Estate of Henderson, 17 Cal.2d 853 at page 857, 112 P.2d 605 at page 607, which deals with a will and gifts which are intrinsically charitable, defines the scope of a charity as follows: 'Since the enactment of the Statute of Charitable Uses during the reign of Elizabeth, aid to the aged and infirm has been recognized as charitable. See cases cited in 5 Cal.Jur. 24. Relief of poverty is not a condition of charitable assistance. If the benefit conferred has a sufficiently widespread social value, a charitable purpose exists. Restat., Trusts, secs. 368, 374; People [ex rel. Ellert] v. Cogswell, [supra] 113 Cal. 129, 45 P. 270, 35 L.R.A. 269; Collier v. Lindley, 203 Cal. 641, 266 P. 526; 16 Cal.L.Rev. 478. Thus, gifts or trusts for educational institutions (Restat., Trusts, sec. 370; People [ex rel. Ellert] v. Cogswell, supra), the promotion of woman's suffrage (Garrison v. Little, 75 Ill.App. 402), the publishing of religious writings (Restat., Trusts, sec. 371; In re Estate of Graham, 63 Cal.App. 41, 218 P. 84; see 16 Cal.L.Rev. 478 at 482), and even for the relief of dumb animals (In re Estate of Coleman, 167 Cal. 212, 138 P. 992, Ann.Cas.1915C, 682; Restat., Trusts, sec. 374(c)), have been held charitable. It is a matter of common knowledge that aged people require care and attention apart from financial assistance, and the supply of this care and attention is as much a charitable and benevolent purpose as the relief of their financial wants. Every civilized community must provide facilities, either public or private, for the care of old people, regardless of financial condition, and a bequest to such an institution to further its purposes is of enough social value to be designated

Page 155

as charitable.' At page 858, of 17 Cal.2d, at page 608 of 112 P.2d, it is said: 'Thus students at a private school may be required to pay tuition fees to cover the cost of their instruction; yet a gift to such a school for the purpose of assisting in the education of its students is clearly charitable. [In re] Estate of Bailey, 19 Cal.App.2d 135, 65 P.2d 102; People ex rel. Ellert v. Cogswell, supra; In re Estate of Bartlett, 122 Cal.App. 375, 10 P.2d 126; Restat., Trusts, sec. 370.' This broad concept of a charity runs through the later cases dealing with the welfare exemption from property taxation.

[216 Cal.App.2d 349] Fifield Manor v. County of Los Angeles, 188 Cal.App.2d 1, 7, 10 Cal.Rptr. 242, 246: 'It is a generally recognized fact that modern miracle drugs and intensive study of geriatrics have lengthened the lives of our people, especially those past 60, to a remarkable extent in recent years. The Congress in an act passed September 2, 1958, entitled 'White House Conference on Aging Act' (1 U.S.Code Congressional and Administrative News, p. 2101) declares that: '(1) The number of persons forty-five years of age and older in our population has increased from approximately thirteen and one-half million in 1900 to forty-nine and one-half million in 1957, and the number sixty-five years of age and over from approximately three million in 1900 to almost fifteen million at the present time, and is expected to reach twenty-one million by 1975.' Page 2102: '(5) [T]he lack of suitable facilities and opportunities in which middle-aged persons can learn how to prepare for the later years of life, learn new vocational skills, and develop and pursue avocational and recreational interests is driving many of our older persons into retirement shock, premature physical and mental deterioration, and loneliness and isolation and is filling up our mental institutions and general hospitals and causing an unnecessary drain on our health manpower; * * *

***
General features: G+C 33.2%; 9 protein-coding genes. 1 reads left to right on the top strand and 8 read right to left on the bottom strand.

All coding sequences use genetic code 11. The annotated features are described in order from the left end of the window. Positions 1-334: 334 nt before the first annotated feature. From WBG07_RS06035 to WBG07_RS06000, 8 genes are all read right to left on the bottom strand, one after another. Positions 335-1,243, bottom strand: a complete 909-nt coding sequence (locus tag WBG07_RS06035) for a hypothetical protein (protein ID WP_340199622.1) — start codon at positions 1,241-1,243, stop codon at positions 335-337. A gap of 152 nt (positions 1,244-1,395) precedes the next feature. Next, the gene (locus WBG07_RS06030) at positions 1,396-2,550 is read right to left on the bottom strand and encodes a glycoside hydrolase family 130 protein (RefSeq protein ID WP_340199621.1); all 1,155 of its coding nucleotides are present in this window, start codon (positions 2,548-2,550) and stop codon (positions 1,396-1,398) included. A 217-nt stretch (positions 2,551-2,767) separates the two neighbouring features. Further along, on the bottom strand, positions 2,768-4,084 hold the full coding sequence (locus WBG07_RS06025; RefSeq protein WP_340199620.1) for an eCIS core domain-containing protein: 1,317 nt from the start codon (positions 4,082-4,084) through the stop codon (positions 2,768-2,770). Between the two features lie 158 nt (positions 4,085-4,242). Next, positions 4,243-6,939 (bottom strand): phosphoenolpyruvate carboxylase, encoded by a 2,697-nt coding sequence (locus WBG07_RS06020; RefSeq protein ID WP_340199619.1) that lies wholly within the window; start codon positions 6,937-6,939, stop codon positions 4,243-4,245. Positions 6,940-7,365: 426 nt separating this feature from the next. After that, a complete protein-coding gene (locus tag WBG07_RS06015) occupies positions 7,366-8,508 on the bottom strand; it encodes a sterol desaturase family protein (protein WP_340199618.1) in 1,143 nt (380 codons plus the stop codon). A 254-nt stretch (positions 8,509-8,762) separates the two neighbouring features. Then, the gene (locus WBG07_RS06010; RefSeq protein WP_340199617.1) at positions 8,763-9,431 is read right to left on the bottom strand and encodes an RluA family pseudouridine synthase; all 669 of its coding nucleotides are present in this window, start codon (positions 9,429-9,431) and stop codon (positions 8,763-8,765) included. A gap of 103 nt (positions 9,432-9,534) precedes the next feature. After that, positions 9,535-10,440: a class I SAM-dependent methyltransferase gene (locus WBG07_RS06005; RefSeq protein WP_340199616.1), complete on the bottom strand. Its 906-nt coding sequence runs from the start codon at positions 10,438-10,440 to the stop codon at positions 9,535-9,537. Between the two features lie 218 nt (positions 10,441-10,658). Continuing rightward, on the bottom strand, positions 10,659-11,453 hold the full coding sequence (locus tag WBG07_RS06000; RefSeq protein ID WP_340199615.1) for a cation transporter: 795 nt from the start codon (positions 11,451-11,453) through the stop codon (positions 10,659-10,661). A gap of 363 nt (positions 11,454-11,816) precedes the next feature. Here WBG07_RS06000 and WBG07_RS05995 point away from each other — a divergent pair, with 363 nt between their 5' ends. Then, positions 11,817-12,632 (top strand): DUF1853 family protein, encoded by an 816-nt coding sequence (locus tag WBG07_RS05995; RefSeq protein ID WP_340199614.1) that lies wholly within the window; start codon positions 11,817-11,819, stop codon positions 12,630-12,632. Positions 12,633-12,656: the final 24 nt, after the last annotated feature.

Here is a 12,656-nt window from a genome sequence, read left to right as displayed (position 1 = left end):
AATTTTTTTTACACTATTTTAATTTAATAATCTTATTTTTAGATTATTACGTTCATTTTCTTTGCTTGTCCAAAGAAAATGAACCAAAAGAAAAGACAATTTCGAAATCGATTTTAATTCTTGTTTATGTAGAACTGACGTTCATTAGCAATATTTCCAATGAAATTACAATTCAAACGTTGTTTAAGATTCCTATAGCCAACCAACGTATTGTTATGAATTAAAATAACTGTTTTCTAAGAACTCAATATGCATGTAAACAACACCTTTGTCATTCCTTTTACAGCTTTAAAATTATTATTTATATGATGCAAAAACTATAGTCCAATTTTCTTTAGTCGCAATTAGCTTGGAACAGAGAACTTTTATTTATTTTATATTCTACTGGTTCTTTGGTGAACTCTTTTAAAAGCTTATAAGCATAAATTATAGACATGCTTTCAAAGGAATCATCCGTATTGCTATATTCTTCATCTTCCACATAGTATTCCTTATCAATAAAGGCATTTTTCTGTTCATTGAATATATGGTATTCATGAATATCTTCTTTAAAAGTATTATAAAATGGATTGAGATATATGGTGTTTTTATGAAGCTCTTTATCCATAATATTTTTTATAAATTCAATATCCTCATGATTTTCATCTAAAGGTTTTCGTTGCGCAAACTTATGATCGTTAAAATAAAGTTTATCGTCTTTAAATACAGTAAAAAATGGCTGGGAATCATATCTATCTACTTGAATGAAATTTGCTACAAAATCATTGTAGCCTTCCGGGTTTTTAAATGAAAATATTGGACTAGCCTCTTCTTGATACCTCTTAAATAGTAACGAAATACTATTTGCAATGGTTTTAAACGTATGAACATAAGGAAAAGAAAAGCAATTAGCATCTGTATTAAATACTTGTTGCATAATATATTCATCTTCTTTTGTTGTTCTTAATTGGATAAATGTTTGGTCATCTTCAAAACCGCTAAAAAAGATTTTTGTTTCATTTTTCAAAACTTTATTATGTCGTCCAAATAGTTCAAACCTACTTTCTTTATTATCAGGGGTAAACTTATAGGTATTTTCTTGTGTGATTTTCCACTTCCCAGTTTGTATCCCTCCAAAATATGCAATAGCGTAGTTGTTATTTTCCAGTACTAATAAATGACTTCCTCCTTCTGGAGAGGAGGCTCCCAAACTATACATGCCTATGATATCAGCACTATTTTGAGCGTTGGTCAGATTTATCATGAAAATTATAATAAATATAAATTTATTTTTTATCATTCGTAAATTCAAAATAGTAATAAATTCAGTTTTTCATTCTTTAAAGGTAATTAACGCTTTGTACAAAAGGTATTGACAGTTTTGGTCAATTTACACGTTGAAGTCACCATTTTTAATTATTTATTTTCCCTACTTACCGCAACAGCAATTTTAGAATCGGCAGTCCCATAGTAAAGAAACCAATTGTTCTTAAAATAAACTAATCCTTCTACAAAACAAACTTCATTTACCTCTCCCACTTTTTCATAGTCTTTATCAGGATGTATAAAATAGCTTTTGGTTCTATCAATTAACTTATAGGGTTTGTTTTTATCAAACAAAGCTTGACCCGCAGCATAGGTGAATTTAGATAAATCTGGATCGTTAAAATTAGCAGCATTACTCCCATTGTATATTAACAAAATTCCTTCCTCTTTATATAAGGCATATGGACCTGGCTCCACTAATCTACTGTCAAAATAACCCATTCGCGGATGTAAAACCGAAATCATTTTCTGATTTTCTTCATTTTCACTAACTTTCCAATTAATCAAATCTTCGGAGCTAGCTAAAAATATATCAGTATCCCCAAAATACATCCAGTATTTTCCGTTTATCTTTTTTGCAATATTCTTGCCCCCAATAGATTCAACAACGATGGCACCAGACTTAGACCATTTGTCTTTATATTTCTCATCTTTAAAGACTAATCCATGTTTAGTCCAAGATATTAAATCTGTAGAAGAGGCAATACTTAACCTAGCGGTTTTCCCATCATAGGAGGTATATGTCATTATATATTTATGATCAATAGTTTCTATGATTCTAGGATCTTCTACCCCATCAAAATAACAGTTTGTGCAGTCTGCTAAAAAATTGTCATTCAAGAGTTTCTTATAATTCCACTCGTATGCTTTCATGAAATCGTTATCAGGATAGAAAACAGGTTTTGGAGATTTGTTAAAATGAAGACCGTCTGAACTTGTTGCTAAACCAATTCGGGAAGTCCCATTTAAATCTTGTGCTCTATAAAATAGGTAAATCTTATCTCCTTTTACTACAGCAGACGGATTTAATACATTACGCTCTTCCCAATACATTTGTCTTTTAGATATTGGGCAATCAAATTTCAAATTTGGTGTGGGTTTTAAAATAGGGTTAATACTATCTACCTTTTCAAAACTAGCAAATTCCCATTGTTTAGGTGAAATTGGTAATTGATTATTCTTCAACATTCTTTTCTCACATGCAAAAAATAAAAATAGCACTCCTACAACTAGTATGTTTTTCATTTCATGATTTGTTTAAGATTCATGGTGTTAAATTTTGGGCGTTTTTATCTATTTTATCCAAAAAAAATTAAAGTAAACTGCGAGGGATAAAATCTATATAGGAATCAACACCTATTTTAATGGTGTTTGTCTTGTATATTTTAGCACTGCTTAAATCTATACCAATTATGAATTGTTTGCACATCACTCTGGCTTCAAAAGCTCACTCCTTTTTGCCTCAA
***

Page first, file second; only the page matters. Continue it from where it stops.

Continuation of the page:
"(7) [W]e may expect average length of life and the number of older people to increase still further, we must proceed with all possible speed to correct these conditions and to create a social, economic, and health climate which will permit our middle-aged and older people to continue to lead proud and independent lives which will restore and rehabilitate many of them to useful and dignified positions among their neighbors; which will enhance the vigor and vitality of the communities and of our total economy; and which will prevent further aggravation of their problems with resulting increased social, financial, and medical burdens."

Lundberg v. County of Alameda, supra, 46 Cal.2d 644, 649, 298 P.2d 1, 4: 'The term charity has been defined in a number of California cases as "a gift, to be applied consistently with existing laws, for the benefit of an indefinite number of persons, either by bringing their hearts under the influence of education or religion, by relieving their bodies from disease, suffering or constraint, by assisting them to establish themselves in life, or by erecting or maintaining public buildings [216 Cal.App.2d 350] or works or otherwise lessening the burdens of government."' At page 650 of 46 Cal.2d, at page 4 of 298 P.2d: 'The argument made by plaintiff that the word charitable should be narrowly construed in favor of taxability has been rejected by this court in two recent cases involving section 1c of article XIII.'

When the words 'educational, scientific or literary purposes' are considered separately, sound basis appears for treating them as charitable within the meaning of the Constitution.

Educational gifts are said, in Estate of Henderson, supra, 17 Cal.2d 853, at 858, 112 P.2d 605, at 608, to be 'clearly charitable.' The authorities cited in the last quotation from that case clearly support the text.

Section 370 of Restatement of Trusts 2d, says (p. 251): 'A trust for the...